MIT scientists have engineered a new type of insulin that can circulate in the bloodstream for at least 10 hours and gets activated only when blood sugar levels are too high.
For patients with diabetes, insulin is critical to maintaining good health and normal blood-sugar levels. However, it’s not an ideal solution because it can be difficult for patients to determine exactly how much insulin they need to prevent their blood sugar from swinging too high or too low.
MIT engineers hope to improve treatment for diabetes patients with their new type of engineered insulin (Ins-PBA-F).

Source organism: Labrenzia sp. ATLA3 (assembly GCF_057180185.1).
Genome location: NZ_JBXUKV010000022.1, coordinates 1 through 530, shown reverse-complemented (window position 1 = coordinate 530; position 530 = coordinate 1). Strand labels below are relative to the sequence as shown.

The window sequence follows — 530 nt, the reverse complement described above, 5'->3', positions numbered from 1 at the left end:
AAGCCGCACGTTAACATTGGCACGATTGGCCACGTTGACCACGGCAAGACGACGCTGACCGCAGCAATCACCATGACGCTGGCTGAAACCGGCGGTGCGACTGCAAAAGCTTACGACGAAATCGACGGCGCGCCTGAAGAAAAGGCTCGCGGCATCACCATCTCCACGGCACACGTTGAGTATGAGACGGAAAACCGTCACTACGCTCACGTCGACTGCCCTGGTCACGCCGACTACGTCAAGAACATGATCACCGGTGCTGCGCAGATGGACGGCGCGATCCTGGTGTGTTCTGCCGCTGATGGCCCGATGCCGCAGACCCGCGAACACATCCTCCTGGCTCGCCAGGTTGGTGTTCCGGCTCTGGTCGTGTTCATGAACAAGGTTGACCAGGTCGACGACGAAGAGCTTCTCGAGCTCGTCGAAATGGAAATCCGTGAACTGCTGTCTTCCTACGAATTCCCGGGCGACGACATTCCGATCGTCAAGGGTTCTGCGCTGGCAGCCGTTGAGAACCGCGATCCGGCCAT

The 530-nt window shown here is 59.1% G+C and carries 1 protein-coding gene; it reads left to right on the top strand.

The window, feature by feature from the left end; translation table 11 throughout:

Their modified insulin can circulate in the bloodstream for at least 10 hours, and that it responds rapidly to changes in blood-sugar levels. This could eliminate the need for patients to repeatedly monitor their blood sugar levels and inject insulin throughout the day.
This new form of insulin would not only circulate for a long time, but would be activated only when needed — that is, when blood-sugar levels are too high. This would prevent patients’ blood-sugar levels from becoming dangerously low.
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